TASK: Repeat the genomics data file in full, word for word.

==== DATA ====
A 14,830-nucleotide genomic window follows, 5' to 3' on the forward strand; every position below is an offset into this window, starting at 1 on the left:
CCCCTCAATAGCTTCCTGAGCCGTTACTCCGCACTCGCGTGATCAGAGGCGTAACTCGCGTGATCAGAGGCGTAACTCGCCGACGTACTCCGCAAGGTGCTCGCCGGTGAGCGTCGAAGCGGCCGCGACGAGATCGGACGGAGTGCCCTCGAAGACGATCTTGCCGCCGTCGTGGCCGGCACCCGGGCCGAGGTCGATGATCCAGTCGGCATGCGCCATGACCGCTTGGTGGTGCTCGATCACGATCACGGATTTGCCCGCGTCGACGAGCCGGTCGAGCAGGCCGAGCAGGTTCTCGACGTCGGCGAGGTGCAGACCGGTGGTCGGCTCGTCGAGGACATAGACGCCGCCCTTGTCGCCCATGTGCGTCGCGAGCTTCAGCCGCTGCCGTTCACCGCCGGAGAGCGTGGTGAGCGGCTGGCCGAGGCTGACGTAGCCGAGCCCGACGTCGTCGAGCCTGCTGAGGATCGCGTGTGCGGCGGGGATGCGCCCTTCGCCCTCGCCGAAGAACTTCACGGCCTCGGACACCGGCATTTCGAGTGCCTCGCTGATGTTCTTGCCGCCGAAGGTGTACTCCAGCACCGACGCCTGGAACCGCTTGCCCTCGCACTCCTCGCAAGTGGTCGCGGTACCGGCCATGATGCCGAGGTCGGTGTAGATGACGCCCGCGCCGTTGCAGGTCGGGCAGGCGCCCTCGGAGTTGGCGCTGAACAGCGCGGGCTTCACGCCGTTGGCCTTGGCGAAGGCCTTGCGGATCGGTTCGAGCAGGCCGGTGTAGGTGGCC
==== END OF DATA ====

A 14,830-nucleotide genomic window follows, 5' to 3' on the forward strand; every position below is an offset into this window, starting at 1 on the left:
CCCCTCAATAGCTTCCTGAGCCGTTACTCCGCACTCGCGTGATCAGAGGCGTAACTCGCGTGATCAGAGGCGTAACTCGCCGACGTACTCCGCAAGGTGCTCGCCGGTGAGCGTCGAAGCGGCCGCGACGAGATCGGACGGAGTGCCCTCGAAGACGATCTTGCCGCCGTCGTGGCCGGCACCCGGGCCGAGGTCGATGATCCAGTCGGCATGCGCCATGACCGCTTGGTGGTGCTCGATCACGATCACGGATTTGCCCGCGTCGACGAGCCGGTCGAGCAGGCCGAGCAGGTTCTCGACGTCGGCGAGGTGCAGACCGGTGGTCGGCTCGTCGAGGACATAGACGCCGCCCTTGTCGCCCATGTGCGTCGCGAGCTTCAGCCGCTGCCGTTCACCGCCGGAGAGCGTGGTGAGCGGCTGGCCGAGGCTGACGTAGCCGAGCCCGACGTCGTCGAGCCTGCTGAGGATCGCGTGTGCGGCGGGGATGCGCCCTTCGCCCTCGCCGAAGAACTTCACGGCCTCGGACACCGGCATTTCGAGTGCCTCGCTGATGTTCTTGCCGCCGAAGGTGTACTCCAGCACCGACGCCTGGAACCGCTTGCCCTCGCACTCCTCGCAAGTGGTCGCGGTACCGGCCATGATGCCGAGGTCGGTGTAGATGACGCCCGCGCCGTTGCAGGTCGGGCAGGCGCCCTCGGAGTTGGCGCTGAACAGCGCGGGCTTCACGCCGTTGGCCTTGGCGAAGGCCTTGCGGATCGGTTCGAGCAGGCCGGTGTAGGTGGCC